What Drives Detractors & Evangelists? Spoiler Alert: I dont have answers, just more questions.

Here are 3 artifacts:
1. Joel on Hello from Seattle (Microsoft Zune)
2. Apple Ipod in flames
3. Video ad bashing Microsof
t

More people hate Microsoft than the number of people that love Apple. (Anecdotally verified by me).

Use any search engine
with the exact phrase: Why I hate ___________ (fill in the blank with a least
or most favorite software
development company
) and you find hundreds, even thousands of passionate
detractors in the results. 

Do it again substituting
love for hate in the search phrase. Guess what? You get hundreds, even
thousands of SERPs of passionate evangelists for the same product.

It’s like hating the Yankees
because they’re good. Or loving them because they’re good. Either way, people
will generally identify with a brand positively or negatively. It’s a way of
bolstering personal identity. How can something be good if there isn’t
something bad to compare with it? 

The Big Dogs seem to be
easy targets, and there’s natural tendency to root for the Underdog. But these
are purely emotional responses. Often the reality is the reverse of popular
perception. Here’s an enlightening example in a Wired
commentary
about Gates vs. Jobs. Things may have changed since this post,
but you get the point.

Compare products too.
Both companies have created market winners and losers. Apple has the iPhone,
which is an exceptional hand-held device. They also created  Apple TV. There’s Windows Vista, and there’s Halo3.

Ultimately, the consumer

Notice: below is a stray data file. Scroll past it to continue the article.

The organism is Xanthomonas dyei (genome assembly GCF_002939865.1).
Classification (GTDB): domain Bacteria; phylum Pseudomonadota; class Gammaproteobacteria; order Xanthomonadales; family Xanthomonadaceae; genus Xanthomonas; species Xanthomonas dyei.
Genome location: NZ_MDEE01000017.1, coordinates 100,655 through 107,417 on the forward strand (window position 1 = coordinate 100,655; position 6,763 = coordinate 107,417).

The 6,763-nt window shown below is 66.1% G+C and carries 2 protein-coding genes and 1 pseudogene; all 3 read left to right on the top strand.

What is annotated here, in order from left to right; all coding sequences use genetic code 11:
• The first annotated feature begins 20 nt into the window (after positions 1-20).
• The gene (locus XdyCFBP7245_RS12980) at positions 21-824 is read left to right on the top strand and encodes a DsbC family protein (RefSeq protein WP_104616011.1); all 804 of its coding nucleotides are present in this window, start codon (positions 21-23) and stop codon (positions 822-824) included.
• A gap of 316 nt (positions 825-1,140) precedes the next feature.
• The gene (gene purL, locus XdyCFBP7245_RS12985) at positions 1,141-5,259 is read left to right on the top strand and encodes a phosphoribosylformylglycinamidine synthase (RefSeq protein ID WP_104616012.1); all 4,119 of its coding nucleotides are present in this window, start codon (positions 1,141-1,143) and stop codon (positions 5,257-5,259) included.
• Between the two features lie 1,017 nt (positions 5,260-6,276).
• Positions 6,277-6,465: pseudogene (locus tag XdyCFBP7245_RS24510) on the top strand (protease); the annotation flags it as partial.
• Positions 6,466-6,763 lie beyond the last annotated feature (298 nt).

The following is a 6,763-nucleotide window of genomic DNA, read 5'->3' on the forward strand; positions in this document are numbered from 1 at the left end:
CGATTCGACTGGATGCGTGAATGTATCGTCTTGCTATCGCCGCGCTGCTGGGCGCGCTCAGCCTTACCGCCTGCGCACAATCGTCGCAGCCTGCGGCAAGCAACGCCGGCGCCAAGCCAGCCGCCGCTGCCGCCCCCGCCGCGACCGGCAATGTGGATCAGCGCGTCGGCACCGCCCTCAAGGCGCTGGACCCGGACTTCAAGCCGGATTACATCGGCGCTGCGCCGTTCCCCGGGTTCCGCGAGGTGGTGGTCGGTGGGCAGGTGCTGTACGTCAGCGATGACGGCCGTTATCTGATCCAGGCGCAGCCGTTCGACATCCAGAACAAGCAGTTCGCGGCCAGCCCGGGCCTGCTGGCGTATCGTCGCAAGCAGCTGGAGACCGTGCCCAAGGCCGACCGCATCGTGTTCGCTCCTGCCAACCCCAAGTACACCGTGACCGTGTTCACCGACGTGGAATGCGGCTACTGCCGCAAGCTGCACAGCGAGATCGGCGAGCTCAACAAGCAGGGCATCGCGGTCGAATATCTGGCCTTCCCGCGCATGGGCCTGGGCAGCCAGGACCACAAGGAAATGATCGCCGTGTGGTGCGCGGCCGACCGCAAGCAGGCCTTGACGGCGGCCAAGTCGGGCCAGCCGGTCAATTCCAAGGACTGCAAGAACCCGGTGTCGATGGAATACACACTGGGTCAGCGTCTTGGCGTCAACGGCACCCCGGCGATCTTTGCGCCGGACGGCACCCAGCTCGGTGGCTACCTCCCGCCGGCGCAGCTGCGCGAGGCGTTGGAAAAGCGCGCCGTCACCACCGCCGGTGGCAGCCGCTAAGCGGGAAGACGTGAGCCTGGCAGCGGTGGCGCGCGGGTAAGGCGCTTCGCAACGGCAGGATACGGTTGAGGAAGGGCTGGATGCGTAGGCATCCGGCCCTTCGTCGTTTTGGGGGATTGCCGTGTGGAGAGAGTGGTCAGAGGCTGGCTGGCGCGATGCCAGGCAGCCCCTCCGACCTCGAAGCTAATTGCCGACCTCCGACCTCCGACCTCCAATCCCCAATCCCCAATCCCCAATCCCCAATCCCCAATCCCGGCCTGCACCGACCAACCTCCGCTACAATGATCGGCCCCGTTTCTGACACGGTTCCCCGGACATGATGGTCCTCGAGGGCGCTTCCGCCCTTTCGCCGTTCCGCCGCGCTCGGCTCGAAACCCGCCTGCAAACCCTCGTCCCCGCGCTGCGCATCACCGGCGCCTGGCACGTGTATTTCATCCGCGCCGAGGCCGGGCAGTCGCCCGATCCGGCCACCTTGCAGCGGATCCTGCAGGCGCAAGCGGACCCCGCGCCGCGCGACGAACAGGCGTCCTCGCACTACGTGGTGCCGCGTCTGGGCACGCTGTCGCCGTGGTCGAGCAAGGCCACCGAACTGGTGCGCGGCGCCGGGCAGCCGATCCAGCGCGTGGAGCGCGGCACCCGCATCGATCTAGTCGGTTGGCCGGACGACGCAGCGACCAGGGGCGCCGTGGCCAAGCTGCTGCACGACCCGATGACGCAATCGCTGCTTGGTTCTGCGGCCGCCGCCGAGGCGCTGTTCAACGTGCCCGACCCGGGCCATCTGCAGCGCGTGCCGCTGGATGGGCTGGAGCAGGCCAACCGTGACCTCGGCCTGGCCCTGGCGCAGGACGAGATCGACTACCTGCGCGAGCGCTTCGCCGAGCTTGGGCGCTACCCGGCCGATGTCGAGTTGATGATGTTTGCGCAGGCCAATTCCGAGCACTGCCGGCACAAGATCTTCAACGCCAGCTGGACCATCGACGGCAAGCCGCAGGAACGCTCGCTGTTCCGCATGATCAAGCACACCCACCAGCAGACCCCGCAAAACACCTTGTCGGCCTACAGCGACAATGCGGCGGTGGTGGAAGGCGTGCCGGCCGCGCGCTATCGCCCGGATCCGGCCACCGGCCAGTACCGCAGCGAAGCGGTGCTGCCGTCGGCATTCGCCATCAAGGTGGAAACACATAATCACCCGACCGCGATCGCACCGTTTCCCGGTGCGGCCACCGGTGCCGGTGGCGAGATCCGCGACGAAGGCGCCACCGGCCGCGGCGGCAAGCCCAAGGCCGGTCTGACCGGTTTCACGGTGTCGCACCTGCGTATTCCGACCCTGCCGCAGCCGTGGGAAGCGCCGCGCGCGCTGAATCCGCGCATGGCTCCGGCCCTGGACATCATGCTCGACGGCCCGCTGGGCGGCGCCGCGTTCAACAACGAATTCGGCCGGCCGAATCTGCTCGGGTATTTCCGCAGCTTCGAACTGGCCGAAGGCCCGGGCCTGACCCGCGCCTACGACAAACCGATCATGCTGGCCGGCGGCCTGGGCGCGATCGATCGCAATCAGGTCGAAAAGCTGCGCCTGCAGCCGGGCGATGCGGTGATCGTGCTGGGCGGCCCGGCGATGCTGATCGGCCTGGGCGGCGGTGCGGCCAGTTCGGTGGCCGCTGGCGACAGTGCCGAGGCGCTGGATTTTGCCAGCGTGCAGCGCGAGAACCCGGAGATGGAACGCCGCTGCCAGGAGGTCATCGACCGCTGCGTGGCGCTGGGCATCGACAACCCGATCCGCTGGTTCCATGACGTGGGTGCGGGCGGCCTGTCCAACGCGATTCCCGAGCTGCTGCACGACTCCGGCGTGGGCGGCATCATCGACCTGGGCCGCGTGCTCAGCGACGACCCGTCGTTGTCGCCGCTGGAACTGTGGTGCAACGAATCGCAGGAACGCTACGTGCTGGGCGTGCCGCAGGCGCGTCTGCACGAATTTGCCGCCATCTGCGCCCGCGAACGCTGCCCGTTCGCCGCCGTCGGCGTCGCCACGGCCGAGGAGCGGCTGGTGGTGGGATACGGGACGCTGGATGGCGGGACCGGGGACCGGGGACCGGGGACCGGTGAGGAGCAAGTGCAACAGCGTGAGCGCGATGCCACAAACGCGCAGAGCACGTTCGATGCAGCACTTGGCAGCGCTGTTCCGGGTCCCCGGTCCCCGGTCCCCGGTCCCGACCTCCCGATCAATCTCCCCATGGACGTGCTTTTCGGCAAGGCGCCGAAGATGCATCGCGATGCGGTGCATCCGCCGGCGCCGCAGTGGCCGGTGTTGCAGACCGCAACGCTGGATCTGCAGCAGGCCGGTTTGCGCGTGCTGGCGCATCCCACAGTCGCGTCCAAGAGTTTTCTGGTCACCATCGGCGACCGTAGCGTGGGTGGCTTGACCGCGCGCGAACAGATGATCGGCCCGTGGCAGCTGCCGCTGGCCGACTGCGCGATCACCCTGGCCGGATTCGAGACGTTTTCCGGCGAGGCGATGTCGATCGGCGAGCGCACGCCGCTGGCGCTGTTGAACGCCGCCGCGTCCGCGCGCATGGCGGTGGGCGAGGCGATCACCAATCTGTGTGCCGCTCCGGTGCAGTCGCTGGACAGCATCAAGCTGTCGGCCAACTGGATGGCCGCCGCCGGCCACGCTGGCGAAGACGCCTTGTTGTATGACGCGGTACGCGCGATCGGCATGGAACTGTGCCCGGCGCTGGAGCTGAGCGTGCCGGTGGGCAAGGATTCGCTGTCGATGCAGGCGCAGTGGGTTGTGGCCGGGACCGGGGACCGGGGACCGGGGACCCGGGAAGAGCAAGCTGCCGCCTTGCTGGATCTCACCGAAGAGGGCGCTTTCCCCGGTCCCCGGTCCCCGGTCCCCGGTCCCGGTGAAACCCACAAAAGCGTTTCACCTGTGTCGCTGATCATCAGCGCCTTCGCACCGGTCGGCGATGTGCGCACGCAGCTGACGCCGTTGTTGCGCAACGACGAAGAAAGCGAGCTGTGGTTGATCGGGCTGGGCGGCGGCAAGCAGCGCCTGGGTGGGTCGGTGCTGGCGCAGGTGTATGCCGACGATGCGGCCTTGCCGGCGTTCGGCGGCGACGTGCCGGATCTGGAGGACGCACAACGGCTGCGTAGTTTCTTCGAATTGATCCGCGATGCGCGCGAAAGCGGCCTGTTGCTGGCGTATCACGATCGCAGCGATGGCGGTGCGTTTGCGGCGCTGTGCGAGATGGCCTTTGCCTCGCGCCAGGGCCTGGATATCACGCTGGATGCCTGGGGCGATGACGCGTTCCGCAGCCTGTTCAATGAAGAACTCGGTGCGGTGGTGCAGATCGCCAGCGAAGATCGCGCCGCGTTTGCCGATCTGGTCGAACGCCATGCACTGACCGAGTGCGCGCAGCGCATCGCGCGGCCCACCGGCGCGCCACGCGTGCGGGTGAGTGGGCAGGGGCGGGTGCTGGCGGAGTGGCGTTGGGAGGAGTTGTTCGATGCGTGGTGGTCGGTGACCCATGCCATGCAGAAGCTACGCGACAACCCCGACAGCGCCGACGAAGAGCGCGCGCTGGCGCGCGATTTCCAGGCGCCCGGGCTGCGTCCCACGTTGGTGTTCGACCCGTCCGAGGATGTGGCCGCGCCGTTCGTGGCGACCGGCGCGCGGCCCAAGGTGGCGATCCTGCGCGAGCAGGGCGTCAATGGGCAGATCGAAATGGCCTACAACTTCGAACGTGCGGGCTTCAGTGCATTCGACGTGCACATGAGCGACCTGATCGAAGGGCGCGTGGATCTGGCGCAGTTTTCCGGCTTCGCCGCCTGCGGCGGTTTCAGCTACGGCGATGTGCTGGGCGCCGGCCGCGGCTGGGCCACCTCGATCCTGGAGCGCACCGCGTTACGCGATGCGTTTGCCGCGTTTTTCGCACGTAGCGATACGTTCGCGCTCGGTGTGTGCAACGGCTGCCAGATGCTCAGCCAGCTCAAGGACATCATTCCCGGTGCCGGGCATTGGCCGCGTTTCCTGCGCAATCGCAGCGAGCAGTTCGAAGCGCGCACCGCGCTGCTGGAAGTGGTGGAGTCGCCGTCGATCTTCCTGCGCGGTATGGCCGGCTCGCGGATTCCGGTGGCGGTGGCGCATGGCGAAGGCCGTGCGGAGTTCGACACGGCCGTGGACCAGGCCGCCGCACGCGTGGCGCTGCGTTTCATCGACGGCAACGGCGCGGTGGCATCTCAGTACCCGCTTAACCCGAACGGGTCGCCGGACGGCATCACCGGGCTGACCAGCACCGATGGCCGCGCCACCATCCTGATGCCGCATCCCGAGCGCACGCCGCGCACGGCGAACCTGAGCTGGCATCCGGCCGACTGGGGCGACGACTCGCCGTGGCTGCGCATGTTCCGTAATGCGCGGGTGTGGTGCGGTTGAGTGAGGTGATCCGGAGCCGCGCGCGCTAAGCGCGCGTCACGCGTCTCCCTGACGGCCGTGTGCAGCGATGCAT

will determine the success of the product regardless of hype, or attempts to
predict future behavior. It’s like baseball players batting averages. Success
can be measured against perfection as a concept, even though it’s unattainable. 

What’s really
interesting is that the crossover between competing industry giants is blurring
the lines between their differences. For example:

·        
Do you charge
your iPod with a Windows-based machine?

·        
Do you use Word
on your MacBook Pro to create documents?

      .    Are you running
dual operating systems with a Parallels desktop on a Mac Pro with Intel Xeon
processors? 

Many do. It just makes
good business sense to use what is available with proven tools that work best,
and most everyone uses a Microsoft product daily, whether they love it or hate
it.

I have friends and
acquaintances at most of the major software development companies. They are
smart,
well
intentioned and focused on doing the best for their product. And that’s the
bottom line.

Advertisements